Endless Lake Game Review
Our first thought on Endless Lake when we first tried playing it was “What a cute-looking game!”. And then our second thought was “This is harder than it looks”. And true enough, this game, which has been described as “the prettiest of the Instant Games” on Facebook, is a game that’s easy to learn, but hard to master. Here’s our review of Endless Lake.
The design elements of Endless Lake are reminiscent of the Award-winning game Monument Valley, with its landscape (or should we say lakescape) randomly dotted with castle towers topped with banners and stairs that lead to nowhere.
You control a little white cube-headed character named Ubik, whose plastered smile can be a little unnerving, especially when it doesn’t go away even when he falls into the lake and dies.
Or maybe he’s still smiling because of how pretty the lake is, and falling into it just lets him take a closer look at the floating water lilies that bloom as he passes by them.
The game instructions are easy enough to understand at one glance: Tap once to jump over short gaps on your tracks, and tap twice in a row to perform a somersault over wider gaps. No need to swipe or tilt the screen to change directions — Ubik automatically follows the orange tracks wherever they lead.
Your objective then is to just prevent him from falling into the water by jumping over the gaps (and collect coins along the way). Sounds simple enough, but it gets quite tricky since the gaps are all different sizes, and they occur at random points throughout the game.
And to complicate things, you get magical doorways along your path that split your character into duplicates when you enter them. You enter as a single entity through a purple door, and you exit out through pink doors as two versions of yourself.
Each version of yourself takes a different path now, and this is the point when you panic a little because your eyes can only follow one character at a time, right?
You are mistaken if you think that you’ll only ever get to deal with two characters at once. We’ve experienced up to 5 characters on our screen so far, and every time it happens, it’s only a matter of a few milliseconds before all of them die (at least they’re all still smiling).
The trick is probably to just focus on getting only one of the characters safely across the gaps, but our multi-tasking brains wants to save them all, which of course means we save none at all.
Sound and Music
The Start screen music has an oriental vibe to it that makes you think of a Japanese zen garden, while the ambient electronic music that plays in the background as Ubik makes his run has a subdued kind of upbeat.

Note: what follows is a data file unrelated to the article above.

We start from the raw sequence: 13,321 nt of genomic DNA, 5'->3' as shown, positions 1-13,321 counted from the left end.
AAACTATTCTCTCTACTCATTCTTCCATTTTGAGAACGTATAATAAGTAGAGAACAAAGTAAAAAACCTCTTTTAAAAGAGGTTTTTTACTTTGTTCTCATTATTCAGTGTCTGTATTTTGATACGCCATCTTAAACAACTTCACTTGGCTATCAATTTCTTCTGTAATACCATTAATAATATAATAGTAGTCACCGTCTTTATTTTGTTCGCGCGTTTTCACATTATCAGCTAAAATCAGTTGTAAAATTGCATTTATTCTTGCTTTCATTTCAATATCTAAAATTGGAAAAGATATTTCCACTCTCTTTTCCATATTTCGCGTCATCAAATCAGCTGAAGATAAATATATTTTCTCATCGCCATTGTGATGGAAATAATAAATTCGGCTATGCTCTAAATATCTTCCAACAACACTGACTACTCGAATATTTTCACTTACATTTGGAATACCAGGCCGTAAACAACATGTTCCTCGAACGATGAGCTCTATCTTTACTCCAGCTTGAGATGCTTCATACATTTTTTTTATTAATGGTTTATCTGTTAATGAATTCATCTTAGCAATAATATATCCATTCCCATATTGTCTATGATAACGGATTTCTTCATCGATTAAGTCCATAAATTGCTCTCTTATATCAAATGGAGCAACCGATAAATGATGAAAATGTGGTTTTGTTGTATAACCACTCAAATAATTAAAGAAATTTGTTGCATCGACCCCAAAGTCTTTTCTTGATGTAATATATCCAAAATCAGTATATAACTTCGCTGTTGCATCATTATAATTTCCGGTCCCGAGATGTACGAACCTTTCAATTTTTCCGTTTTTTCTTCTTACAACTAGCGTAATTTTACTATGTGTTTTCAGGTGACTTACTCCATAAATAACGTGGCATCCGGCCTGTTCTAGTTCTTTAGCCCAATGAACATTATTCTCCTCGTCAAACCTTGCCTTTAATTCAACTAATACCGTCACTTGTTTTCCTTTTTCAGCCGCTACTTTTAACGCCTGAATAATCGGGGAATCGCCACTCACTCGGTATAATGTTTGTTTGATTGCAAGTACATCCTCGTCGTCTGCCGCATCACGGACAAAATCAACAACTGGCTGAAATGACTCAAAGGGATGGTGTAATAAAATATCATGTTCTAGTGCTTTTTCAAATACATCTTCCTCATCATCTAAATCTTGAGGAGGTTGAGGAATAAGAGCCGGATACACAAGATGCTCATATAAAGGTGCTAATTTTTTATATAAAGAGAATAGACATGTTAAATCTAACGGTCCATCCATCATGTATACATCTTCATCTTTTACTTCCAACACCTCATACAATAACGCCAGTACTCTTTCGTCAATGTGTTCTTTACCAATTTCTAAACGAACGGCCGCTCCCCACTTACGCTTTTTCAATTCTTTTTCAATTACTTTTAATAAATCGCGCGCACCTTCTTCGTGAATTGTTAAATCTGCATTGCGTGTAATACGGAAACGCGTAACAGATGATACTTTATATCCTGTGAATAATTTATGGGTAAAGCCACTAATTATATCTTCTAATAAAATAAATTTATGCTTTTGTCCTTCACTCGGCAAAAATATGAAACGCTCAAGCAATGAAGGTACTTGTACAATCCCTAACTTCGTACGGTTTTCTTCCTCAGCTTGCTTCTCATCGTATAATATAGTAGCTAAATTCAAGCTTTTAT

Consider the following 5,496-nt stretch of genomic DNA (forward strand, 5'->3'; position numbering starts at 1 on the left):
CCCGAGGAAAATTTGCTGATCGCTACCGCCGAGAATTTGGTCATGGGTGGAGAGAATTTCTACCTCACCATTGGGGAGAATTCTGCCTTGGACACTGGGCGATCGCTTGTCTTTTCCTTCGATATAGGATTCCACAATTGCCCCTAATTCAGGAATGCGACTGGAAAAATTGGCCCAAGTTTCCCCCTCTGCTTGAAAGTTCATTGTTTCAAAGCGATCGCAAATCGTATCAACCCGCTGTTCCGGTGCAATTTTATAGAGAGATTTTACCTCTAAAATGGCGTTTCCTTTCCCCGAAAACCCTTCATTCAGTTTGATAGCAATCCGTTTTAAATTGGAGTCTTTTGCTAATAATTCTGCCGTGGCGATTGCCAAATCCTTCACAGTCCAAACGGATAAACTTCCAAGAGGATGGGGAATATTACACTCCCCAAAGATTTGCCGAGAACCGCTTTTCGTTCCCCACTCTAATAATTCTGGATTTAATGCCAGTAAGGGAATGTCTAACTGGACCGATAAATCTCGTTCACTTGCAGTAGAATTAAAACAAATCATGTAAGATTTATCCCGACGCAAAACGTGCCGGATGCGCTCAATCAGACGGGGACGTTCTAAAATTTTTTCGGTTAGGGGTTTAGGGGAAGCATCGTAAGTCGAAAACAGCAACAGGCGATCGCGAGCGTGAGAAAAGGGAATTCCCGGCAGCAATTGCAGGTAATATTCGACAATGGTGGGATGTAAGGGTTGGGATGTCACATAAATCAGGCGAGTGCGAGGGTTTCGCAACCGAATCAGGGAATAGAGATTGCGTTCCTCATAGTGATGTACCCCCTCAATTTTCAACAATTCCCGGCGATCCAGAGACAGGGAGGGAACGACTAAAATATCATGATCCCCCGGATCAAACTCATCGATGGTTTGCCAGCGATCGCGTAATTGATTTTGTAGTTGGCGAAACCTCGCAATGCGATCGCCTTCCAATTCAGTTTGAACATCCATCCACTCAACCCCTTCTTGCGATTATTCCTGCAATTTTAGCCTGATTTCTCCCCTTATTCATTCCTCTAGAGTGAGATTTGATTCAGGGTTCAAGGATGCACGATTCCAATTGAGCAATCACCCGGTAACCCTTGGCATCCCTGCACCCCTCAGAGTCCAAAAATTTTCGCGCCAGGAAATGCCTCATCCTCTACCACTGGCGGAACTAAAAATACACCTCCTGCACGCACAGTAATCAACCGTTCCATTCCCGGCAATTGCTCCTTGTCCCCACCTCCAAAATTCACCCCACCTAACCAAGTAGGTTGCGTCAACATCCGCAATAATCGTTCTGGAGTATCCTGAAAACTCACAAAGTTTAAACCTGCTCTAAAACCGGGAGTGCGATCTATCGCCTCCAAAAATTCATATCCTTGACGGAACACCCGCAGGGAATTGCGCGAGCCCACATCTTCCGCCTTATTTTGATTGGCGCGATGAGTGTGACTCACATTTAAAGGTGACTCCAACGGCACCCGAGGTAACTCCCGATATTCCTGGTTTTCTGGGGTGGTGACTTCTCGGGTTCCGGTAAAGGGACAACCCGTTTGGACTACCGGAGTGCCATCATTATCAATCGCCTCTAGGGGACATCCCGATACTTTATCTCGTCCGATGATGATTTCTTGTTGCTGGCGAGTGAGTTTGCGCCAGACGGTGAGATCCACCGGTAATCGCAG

Ubik utters little “Hyah!” sounds when he jumps. If you didn’t know, practitioners of Japanese martial arts like aikido and judo call this kiai, and it has a number of functions, including “harmonizing of ki energy”. Bet you didn’t know that!
Fun Factor and Replayability
There’s no doubt that this game has the fun factor down pat. As one game designer puts it, “the crucial gem of endless-runner design [is] the ‘just one more run‘ factor.”
Like any well-designed endless runner game such as Temple Run, Endless Lake makes you want to go for another run over and over, if not to try and beat your friends on Facebook messenger, then just to see how many Ubiks you can possibly handle at any given time. This makes the game have a potentially good replayability factor.
Contributing to that are the different characters that you can unlock in the Shop by earning enough coins. There are 9 characters that you can purchase for 2000 coins each. So far, we know of Ganesh, Robo, Bengal, Bunny, and Crowy (elephant, robot, tiger, rabbit, and crow, respectively).
The game’s long-term replayability would be improved if it had achievements that can be unlocked, similar to the objectives of Temple Run or the missions in Zombie Tsunami.
Endless Lake is an eye candy of a game, with a good amount of challenge that makes a player want to go for “just one more run.” It’s a game that you would enjoy trying to beat your friends at, or playing by yourself to beat your high score. We give this game a 7.5/10 rating.
What is the maximum number of Ubiks that can appear on the screen? Who are the four other characters that can be unlocked in the Shop? We haven’t been playing long enough to find out, so please let us know in the comments below!